• 4-minute read
  • 9th November 2016

Grammar Tips: Countable and Uncountable Nouns

Due to nominative determinism, Count von Count from Sesame Street will attempt to count anything you put in front of him. But some things simply cannot be counted. Linguistically, this is reflected in the terms ‘countable noun’ and ‘uncountable noun’.

The Count is much taller than you'd expect in real life. (Photo: US Census Bureau/flickr)
The Count is taller than you’d expect in real life.
(Photo: US Census Bureau/flickr)

This difference between countable and uncountable nouns is important even if you’re not a mathematically-obsessed vampire puppet, since knowing whether a noun is ‘countable’ or ‘uncountable’ can help ensure grammatical accuracy in your written work.

Countable Nouns

As the name suggests, a countable noun is something that can be counted, like pencils or apples. These words usually have singular and plural forms.

When referring to countable nouns singularly, we can use words like the articles ‘a/an’ or ‘the’. ‘The’ can also be used for plural countable nouns, but otherwise we need to specify a number or use ‘some’, ‘few’ or ‘many’ to indicate the rough number of individuals in question:

Countable Nouns



One dog

Five dogs

The banana

The bananas

A year

Some years

An engineer

Many engineers

We can also use plural countable nouns without a determiner, which isn’t the case with singular forms of these words (instead, we’d use ‘a’, ‘an’ or ‘the’ as required):

Singular: The dog is loyal.

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Plural: Dogs are loyal.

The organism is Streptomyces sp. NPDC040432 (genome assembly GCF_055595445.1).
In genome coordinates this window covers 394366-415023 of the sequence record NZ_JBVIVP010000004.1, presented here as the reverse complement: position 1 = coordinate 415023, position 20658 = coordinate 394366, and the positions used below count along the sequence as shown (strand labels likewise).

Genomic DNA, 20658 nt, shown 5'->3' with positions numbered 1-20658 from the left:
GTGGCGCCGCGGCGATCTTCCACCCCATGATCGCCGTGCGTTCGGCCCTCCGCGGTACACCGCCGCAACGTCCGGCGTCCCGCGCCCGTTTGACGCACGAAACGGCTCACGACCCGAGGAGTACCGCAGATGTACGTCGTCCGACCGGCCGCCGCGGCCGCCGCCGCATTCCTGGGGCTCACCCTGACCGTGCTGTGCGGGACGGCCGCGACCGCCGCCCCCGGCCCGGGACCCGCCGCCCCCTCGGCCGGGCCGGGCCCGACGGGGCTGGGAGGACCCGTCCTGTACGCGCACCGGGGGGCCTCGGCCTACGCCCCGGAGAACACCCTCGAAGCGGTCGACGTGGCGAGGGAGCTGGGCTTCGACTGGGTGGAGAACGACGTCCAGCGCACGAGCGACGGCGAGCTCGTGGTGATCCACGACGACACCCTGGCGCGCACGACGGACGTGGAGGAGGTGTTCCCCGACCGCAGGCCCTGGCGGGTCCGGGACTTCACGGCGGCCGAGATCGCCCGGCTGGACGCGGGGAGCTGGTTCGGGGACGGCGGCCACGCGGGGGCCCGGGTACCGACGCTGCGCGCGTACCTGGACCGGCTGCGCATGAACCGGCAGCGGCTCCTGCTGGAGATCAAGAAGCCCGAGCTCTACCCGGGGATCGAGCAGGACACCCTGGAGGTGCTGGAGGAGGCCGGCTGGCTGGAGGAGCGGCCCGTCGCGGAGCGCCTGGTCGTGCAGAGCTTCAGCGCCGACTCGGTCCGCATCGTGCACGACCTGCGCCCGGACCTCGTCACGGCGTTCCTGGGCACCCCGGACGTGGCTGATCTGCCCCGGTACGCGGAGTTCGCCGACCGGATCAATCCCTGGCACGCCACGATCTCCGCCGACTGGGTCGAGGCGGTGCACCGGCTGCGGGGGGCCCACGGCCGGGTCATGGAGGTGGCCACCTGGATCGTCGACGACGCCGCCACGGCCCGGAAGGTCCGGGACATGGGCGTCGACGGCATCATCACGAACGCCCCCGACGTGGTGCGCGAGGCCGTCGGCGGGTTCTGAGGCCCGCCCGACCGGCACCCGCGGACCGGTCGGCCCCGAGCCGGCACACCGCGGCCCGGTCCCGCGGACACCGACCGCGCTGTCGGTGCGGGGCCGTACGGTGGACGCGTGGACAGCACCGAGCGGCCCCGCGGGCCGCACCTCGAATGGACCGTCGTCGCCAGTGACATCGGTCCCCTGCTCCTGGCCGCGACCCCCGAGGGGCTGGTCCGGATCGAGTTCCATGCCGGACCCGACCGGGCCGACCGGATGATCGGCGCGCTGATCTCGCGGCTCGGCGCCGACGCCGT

The verb form that we use with a countable noun also depends on whether it’s singular or plural. For singular countable nouns, we use singular verbs:

A dog is running loose in the park!

For plural forms of countable nouns, we use a plural verb:

Thousands of dogs are running loose in the park!

'Um, actually, I'm not sure those are all dogs.' (Photo: Don DeBold)
‘Actually, I’m not sure those are all dogs.’
(Photo: Don DeBold/wikimedia)

And while ‘fewer’ and ‘less’ are often used interchangeably on a day-to-day basis, in formal writing you should always use ‘fewer’ for countable nouns.

Uncountable Nouns

If something cannot be counted numerically, it’s an uncountable noun. These terms are always singular, no matter how much of the substance in question you might have.

A good example is ‘water’, since the singular term is used regardless of the amount being described: you can have more or less water, but not more or less waters. However, while uncountable nouns are singular, they cannot be used with ‘a’ or ‘an’.

There's a reason it's not called a 'watersfall'.
There’s a reason it’s not called a ‘watersfall’.

You can measure water, of course, but it will always be the units of measurement that you ‘count’, while ‘water’ will remain singular (e.g. ‘five litres of water’).

You can also signify the amount of an uncountable noun being described using an appropriate quantity term (e.g. ‘a grain of sand’) or determiner (e.g. ‘some custard’).

Furthermore, since uncountable nouns are always singular, they should be accompanied by singular verbs when constructing a sentence:

Water flows downhill. – Correct

Water flow downhill. – Incorrect

As well as amorphous substances (e.g. ‘water’, ‘air’, ‘sand’), uncountable nouns include non-physical concepts which cannot be counted (e.g. ‘love’ or ‘music’) and some terms for groups or collections of things (e.g. ‘luggage’ or ‘furniture’).

Countable or Uncountable?

If you’re not sure whether a term is countable or uncountable, try using it in a sentence with a number. If it makes sense (e.g. ‘five apples’), it will be a countable noun.

On the other hand, if the word sounds strange when pluralised and combined with a number (e.g. ‘five sands’), it will usually be an uncountable noun.

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